Time for the Fed to join the computer age

When I was young, you’d still see stock prices such as 47 1/4 and 38 5/8. That was a throwback to the pre-computer age, when prices were calculated as a fraction of a dollar. Now everything from stock prices to T-bill yields is expressed in decimals, aka basis points.

I’ve been arguing that the Fed should join the computer age, setting the fed funds target once a day at the median vote of the FOMC. Every working day, each FOMC voting member would email in their preferred policy rate, to the nearest basis point, and that day’s policy rate would be set at the median vote. No more agonizing between quarter point and half point changes.

Under this system we would not see the sort of clown show experienced yesterday at the New York Fed.

When will the Fed join the 21st century?

PS.  Market monetarism, market environmentalism, it’s all good.



15 Responses to “Time for the Fed to join the computer age”

  1. Gravatar of Christian List Christian List
    19. July 2019 at 04:26

    A bit OT but maybe interesting. ECB discusses symmetric inflation target, according to Bloomberg:

    President Mario Draghi favors a “symmetrical” approach, meaning flexibility to be either above or below a specific 2% goal, the officials said, asking not to be identified as the work so far is confidential and preliminary. That would allow the ECB to keep inflation elevated for a while after a period of weakness to ensure price growth is entrenched.

    Governing Council members were given a presentation by Massimo Rostagno, the ECB’s director general for monetary policy, on the effectiveness of the current target, according to one of the officials. Rostagno showed that a straightforward 2% objective would make it easier to raise inflation and price expectations, and reduce the need to push interest rates deeper below zero in the future.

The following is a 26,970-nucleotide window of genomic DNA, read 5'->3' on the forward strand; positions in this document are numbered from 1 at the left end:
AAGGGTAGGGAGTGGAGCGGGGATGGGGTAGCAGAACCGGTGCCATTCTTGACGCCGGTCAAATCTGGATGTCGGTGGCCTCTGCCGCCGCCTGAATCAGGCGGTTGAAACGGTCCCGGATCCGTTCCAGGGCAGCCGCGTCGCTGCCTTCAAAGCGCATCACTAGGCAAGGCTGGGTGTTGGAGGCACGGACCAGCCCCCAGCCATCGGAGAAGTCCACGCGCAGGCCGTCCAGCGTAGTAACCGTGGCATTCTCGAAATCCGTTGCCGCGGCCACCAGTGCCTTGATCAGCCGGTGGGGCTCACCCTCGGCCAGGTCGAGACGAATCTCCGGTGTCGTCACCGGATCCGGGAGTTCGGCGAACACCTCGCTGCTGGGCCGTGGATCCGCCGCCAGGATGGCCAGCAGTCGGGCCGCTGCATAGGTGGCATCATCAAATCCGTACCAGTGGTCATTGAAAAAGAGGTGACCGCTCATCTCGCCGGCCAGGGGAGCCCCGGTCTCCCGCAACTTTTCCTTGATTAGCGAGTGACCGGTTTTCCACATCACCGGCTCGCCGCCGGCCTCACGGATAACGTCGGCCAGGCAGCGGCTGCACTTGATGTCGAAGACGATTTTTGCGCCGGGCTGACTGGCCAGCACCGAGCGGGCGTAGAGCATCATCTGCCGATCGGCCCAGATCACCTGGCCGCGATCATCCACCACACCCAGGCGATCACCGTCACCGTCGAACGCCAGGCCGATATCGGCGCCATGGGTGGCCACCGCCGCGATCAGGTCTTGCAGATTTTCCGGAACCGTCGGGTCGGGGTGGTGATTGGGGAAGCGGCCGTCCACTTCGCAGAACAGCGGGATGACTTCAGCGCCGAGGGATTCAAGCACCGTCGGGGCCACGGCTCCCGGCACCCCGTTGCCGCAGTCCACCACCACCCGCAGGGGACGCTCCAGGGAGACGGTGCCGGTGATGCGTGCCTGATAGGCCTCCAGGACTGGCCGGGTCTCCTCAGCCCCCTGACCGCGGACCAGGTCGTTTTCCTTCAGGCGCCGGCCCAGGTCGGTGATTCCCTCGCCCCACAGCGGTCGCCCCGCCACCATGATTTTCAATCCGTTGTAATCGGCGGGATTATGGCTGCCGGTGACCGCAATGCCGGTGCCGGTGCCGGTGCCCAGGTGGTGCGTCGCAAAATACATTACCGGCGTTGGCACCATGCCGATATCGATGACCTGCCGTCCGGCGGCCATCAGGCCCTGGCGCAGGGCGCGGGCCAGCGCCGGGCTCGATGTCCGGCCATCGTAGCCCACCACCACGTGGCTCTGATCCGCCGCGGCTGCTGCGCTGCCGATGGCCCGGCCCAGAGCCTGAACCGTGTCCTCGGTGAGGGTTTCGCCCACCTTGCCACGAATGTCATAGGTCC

2. Gravatar of Benjamin Cole Benjamin Cole
    19. July 2019 at 04:46

    Of course, it never really made sense to quote stocks on the base-eight system, and decimals always made more sense.

    But, for reasons that perhaps a scholar can explain, when stocks started trading under Buttonwood, the Spanish system of doubloons was used. In days of yore, doubloons might be cut in half, and half again and then again. So the 1/8th became the smallest unit. Why stocks chose the Spanish system is obscure.

    Later, Wall Street made piles of money on “the spread” or arbitraging between the a price of say, 10 5/8ths and 10 3/4ths. So, your broker (and you had to use a licensed broker) would buy and sell to you with the spread intact—which went into the brokers’ pocket.

    As Lucky Luciano said when he was informed how Wall Street worked, “I went into the wrong business.”

    You can never be too cynical about Washington DC…and Wall Street.

  3. Gravatar of Derrick Derrick
    19. July 2019 at 04:53

    This makes me wonder why it was set up like this in the first place. Was there no need to adjust more frequently than once a quarter, give that markets didn’t move as fast? It also begs the question as to whether the fed should lead or chase the market. A daily adjustment would thrust the fed more into a leadership role I think, and given the orthodoxy around centralized market planning, I don’t know how much of a buy in market players would give.

  4. Gravatar of David R Henderson David R Henderson
    19. July 2019 at 06:15

    I’m not a subscriber to FT. I understand if you don’t have time to answer this, but what was the “clown show” at the New York Fed.

  5. Gravatar of msgkings msgkings
    19. July 2019 at 07:30


    Doesn’t the ECB have to get inflation up to 2% before they can even think about going above for a while? They were a hair above last fall, but for the most part they can’t even get there (even worse than the US Fed)